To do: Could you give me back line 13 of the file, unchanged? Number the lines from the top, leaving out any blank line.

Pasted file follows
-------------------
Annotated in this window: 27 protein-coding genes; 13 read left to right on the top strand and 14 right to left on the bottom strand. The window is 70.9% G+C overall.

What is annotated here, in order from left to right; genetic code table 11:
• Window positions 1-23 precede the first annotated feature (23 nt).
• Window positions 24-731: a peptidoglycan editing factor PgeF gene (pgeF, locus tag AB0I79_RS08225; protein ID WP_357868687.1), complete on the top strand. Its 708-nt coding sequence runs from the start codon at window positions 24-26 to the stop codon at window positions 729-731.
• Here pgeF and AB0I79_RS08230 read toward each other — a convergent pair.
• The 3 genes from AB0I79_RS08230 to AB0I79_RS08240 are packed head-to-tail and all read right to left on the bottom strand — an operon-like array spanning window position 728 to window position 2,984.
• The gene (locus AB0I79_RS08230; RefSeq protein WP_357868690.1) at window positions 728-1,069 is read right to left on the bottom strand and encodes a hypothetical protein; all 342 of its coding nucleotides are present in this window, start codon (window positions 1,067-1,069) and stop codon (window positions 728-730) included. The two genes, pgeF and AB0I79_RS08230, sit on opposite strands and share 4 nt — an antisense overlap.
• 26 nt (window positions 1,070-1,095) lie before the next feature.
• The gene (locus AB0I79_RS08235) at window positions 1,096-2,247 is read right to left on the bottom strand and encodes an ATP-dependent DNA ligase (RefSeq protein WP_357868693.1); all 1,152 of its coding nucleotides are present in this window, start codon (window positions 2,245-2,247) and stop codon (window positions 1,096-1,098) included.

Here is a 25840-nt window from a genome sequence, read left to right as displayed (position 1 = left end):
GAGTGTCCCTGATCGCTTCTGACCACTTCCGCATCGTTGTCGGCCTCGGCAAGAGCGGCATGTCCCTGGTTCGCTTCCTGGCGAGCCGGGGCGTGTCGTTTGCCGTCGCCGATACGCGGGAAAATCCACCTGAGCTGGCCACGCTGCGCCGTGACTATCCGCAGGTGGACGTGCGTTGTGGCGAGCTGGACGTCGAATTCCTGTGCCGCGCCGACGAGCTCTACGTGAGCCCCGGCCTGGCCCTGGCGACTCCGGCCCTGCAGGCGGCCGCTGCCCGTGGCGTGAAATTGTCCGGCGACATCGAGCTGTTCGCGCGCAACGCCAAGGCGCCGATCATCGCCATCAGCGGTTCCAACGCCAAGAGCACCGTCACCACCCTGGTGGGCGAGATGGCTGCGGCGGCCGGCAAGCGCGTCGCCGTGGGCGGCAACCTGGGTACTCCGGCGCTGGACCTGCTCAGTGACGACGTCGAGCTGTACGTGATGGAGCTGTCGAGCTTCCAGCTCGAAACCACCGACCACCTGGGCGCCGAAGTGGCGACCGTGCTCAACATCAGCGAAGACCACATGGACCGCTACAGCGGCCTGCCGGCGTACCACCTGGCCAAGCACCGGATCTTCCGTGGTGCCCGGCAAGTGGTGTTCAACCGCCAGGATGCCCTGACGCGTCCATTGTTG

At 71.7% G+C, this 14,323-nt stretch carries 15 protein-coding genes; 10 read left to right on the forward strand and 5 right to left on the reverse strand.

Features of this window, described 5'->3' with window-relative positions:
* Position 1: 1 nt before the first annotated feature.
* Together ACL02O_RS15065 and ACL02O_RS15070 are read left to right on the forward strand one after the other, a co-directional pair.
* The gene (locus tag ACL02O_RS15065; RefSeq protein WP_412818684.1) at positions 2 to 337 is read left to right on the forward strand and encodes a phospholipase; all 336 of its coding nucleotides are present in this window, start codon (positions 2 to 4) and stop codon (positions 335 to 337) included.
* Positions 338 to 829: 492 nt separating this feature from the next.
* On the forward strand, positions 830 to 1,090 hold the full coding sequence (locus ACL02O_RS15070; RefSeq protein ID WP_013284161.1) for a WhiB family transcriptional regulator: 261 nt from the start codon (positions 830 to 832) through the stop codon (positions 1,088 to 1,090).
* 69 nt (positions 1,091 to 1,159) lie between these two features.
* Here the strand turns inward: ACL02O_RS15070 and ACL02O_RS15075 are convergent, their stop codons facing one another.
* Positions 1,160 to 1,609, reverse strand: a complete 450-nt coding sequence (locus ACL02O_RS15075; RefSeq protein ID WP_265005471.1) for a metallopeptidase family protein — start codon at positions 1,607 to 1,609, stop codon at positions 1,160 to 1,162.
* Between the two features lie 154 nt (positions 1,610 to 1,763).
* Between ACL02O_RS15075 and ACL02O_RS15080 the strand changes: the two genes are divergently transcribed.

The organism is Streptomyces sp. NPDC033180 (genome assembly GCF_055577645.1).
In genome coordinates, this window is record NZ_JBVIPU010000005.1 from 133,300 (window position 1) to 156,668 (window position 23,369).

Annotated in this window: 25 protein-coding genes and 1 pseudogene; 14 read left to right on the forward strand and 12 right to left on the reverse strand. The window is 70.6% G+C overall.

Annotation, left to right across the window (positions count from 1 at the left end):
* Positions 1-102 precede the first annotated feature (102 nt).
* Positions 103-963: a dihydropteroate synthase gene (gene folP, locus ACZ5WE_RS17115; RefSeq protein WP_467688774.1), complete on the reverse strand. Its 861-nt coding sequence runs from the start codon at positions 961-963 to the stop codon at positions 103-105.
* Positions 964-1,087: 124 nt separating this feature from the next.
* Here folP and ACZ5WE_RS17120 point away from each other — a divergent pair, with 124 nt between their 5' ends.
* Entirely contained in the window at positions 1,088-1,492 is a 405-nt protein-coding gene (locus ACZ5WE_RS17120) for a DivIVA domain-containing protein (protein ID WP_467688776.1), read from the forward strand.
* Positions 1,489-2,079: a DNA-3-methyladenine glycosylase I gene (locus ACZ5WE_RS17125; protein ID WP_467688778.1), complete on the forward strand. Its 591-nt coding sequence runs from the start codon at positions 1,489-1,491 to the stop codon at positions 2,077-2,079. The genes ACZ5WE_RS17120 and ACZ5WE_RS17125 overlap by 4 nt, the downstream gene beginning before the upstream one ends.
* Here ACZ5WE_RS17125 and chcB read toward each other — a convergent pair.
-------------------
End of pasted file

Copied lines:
Features of this window, described 5'->3' with window-relative positions: